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Hi I'm Jenn,

I became a widow almost three years ago, after only two months of knowing my husband was sick.  On June 10th I took him to the hospital and two months later I left with him to spend one week on hospice before he was gone.  For those two months we lived in a bubble our six kids (three of his and three of mine) visited almost every day.  Our kids were 13 - 35.  I never thought at the age of 44 I would become a widow and would have to figure out everything on my own.  I am still struggling with it all, I hate being alone and now my youngest is a senior and I dread her going off to college and really being alone.  

hi. i'm smikette and my husband was smike. he died March 5 of this year, 2018. he was just 2 months shy of his 63rd birthday. we'd known each other since the early 70s and had been a couple since 1974. got married the following year. i was 17, he was 20.

currently i am getting work done around the house and yard that he just never got around to before we discovered he had lung cancer. also trying to find my new 'normal', whatever that means. lol. 

you may see me around some, or i may just lurk, reading posts when i need some comfort.

Hugs Jenn and Smikette

Hello, my husband passed away June 2018. We were together for 12 years, no kids.  We were suppose to grow old and wrinkly together, not be a widow in my 30's. I'm feeling lost, confused, angry, cheated,  and overwhelmed.   Friends and family mean well but they don't understand the daily struggle.  There's unnecessary stress on top of dealing with my husband's passing, I just want to stay in bed and cry, but people make me feel guilty for wanting to do that.  I feel so sad and alone.  I'm hoping to meet people in a similar position who will not judge me or feel awkward about me crying. People who will let me vent and listen.  And to help guide me on how to continue living when your world falls apart.  I'm new to this website and I'm not sure if this where I'm suppose to start posting.   

hi, cinabina!

I feel the same as you and I am barely 4 months in. This is the worst life imaginable. I cry everyday and it's hard to get out of bed in the morning. I feel lost, confused, overwhelmed, sad, the lot. I have never felt so completely off and sad in my life. I know just what you're going through. It is the absolute worst. Your life has totally changed and it's hard to move with it. Don't feel guilty. People just don't get it. You're grieving in your own way and no one can tell you what you should or shouldn't do. I know exactly what you're experiencing. The pain is unrelenting and constant. Take care and keep posting. I am with you!!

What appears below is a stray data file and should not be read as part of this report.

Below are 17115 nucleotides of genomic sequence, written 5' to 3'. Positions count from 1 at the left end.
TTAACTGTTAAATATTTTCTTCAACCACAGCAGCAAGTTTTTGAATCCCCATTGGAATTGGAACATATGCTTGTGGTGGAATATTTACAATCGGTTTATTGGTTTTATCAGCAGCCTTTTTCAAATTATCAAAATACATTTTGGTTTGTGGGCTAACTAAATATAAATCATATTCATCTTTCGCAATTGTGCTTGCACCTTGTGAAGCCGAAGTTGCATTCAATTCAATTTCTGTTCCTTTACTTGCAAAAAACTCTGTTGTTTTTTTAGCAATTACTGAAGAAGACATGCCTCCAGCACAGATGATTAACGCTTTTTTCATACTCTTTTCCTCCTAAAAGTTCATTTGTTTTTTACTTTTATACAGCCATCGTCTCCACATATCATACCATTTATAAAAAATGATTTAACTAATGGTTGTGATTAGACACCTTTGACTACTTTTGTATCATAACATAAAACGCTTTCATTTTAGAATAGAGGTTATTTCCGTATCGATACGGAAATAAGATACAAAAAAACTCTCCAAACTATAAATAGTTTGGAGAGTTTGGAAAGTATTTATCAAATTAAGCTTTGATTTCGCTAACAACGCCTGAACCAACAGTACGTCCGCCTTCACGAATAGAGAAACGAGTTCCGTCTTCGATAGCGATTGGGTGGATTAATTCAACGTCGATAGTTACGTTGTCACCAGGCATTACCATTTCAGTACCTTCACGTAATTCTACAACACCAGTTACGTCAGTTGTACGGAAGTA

Bless you!


Even at 2.5 years later I can cry and cry then wonder what on earth is wrong with me.  Sure, I attend church and sing in the senior adult choir, we go out to dinner after practice. the sun sets, I drive into the garage and walk into the house and the silence and loneliness is deafening.

I volunteer at the VA 3 days per week, and really enjoy it.  Leave at 6 AM and arrive home at 1PM.  As I drive into the garage, the dread sometimes washes over me as once again, the silence and loneliness never goes away. The tears start without a second thought.

I have great friends here all are widows...but they have families, I have no one.  No dog, no cat, no goldfish....just me.  Alone.  Alone in the house that DH and I built together when we downsized in 2013.  He lived here for 2 years.  I'm beginning to think this house in haunted as everywhere I look there is a memory of DH standing there, or napping in his favorite recliner.  I'm seriously thinking of selling this an moving into an apartment or buying a very small house just for me.

I put one foot in front of the other. I did ask my Primary care Dr. for some help and Lexapro has become my friend.  I don't take it everyday, but the days I can tell I need it I'm grateful for it, and pleased my Dr. agrees withe the RX.

Someone recently told me (after being a widow for 25 years) that it never goes away...but it does change. I try to hold onto the that.   I know today is easier than 2 years ago, but that doesn't keep me from crawling into bed at night thrilled that another day is over and maybe tomorrow will be better.